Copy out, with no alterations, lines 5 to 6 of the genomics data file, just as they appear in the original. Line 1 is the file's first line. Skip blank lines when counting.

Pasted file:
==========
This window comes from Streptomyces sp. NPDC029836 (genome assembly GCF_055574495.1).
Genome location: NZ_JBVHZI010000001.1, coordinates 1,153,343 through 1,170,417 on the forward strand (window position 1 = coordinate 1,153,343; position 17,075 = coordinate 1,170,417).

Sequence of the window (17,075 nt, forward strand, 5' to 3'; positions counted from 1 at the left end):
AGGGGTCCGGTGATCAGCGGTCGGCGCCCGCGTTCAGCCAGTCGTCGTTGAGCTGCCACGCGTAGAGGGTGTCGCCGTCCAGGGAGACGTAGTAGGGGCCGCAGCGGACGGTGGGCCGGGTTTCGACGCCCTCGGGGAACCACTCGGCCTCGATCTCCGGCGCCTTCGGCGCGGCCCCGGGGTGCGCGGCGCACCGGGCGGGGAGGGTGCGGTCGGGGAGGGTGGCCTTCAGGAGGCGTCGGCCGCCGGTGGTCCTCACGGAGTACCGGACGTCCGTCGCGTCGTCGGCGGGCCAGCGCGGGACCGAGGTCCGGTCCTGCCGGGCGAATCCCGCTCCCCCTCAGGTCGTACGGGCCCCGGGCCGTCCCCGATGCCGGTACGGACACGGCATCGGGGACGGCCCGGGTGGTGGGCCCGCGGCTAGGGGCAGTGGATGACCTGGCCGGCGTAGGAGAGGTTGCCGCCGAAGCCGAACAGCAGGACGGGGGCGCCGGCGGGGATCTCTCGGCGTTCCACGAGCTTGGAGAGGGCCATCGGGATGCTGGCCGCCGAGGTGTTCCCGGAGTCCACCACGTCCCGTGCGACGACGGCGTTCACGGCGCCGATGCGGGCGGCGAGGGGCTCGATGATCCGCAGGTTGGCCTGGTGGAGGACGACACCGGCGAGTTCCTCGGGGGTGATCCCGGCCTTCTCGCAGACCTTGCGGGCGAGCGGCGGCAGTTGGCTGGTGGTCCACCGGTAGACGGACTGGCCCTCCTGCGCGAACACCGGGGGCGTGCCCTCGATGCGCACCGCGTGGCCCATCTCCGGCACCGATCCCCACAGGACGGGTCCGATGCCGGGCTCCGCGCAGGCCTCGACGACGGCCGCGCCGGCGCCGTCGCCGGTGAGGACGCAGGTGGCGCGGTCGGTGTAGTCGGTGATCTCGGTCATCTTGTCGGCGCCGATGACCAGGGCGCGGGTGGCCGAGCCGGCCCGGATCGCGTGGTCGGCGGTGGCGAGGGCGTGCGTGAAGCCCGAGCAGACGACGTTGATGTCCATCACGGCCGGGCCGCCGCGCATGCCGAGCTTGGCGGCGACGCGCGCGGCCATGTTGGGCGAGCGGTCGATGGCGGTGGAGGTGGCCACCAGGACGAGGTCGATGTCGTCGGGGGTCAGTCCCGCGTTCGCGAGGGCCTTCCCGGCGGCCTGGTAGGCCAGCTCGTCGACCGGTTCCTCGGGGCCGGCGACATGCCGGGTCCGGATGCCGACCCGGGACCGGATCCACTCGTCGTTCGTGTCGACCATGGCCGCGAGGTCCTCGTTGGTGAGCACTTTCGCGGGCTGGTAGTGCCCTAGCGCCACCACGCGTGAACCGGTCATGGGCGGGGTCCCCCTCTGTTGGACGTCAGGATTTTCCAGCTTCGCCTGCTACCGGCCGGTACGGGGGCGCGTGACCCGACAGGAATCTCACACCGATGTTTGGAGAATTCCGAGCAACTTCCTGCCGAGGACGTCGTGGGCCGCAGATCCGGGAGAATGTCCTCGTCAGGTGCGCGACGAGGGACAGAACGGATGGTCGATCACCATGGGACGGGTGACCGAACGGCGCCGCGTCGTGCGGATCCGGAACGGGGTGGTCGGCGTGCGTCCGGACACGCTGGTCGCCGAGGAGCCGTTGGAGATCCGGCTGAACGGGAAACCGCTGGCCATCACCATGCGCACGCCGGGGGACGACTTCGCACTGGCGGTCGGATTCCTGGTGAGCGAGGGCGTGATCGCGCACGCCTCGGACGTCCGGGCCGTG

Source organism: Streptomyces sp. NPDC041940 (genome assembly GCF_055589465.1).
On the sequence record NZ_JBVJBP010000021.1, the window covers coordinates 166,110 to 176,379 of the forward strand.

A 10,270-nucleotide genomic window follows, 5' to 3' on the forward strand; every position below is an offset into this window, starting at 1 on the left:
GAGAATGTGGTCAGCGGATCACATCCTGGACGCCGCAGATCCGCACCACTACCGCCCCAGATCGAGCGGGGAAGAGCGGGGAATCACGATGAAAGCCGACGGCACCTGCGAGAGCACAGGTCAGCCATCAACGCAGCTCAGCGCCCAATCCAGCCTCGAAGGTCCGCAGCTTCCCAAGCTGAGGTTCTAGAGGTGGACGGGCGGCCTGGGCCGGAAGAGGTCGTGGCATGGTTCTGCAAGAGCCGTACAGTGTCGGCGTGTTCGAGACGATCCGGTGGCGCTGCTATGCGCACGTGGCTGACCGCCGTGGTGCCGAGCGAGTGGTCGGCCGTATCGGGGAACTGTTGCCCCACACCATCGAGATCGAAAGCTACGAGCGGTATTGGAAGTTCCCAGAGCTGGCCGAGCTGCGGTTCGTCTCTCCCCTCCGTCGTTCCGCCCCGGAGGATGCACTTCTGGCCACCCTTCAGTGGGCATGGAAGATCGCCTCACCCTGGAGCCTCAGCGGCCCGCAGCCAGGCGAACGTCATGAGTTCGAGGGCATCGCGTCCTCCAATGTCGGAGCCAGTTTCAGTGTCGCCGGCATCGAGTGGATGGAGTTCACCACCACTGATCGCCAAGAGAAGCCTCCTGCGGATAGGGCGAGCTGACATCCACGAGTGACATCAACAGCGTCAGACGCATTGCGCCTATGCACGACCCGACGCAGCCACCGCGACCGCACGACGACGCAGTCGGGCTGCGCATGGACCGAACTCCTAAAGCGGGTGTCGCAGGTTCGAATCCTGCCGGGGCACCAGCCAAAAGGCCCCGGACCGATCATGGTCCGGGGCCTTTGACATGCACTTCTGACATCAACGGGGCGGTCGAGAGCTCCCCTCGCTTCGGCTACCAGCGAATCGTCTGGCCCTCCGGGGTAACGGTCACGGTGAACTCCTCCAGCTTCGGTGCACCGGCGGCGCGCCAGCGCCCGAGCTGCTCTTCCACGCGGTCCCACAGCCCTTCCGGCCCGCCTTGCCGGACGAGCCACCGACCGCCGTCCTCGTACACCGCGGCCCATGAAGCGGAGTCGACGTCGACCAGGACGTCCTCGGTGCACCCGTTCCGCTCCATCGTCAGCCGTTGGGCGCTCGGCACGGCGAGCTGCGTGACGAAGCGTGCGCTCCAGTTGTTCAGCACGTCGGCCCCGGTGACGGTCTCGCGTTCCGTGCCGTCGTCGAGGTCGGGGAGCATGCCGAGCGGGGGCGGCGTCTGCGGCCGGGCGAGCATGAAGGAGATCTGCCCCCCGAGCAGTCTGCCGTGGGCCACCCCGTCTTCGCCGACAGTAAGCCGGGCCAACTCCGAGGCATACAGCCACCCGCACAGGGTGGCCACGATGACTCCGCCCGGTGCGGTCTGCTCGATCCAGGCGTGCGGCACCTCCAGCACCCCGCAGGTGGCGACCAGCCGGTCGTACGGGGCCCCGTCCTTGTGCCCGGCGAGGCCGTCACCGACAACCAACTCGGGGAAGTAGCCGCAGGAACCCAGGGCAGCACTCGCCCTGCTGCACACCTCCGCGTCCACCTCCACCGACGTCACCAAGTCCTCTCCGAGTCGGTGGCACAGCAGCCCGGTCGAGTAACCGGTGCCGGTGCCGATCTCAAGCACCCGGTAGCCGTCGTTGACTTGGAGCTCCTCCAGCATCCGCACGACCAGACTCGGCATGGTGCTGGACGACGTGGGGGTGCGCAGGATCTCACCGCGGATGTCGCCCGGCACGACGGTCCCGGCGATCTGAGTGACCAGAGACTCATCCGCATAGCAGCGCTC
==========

Source organism: Streptomyces sp. NPDC041940 (genome assembly GCF_055589465.1).
On the sequence record NZ_JBVJBP010000021.1, the window covers coordinates 166,110 to 176,379 of the forward strand.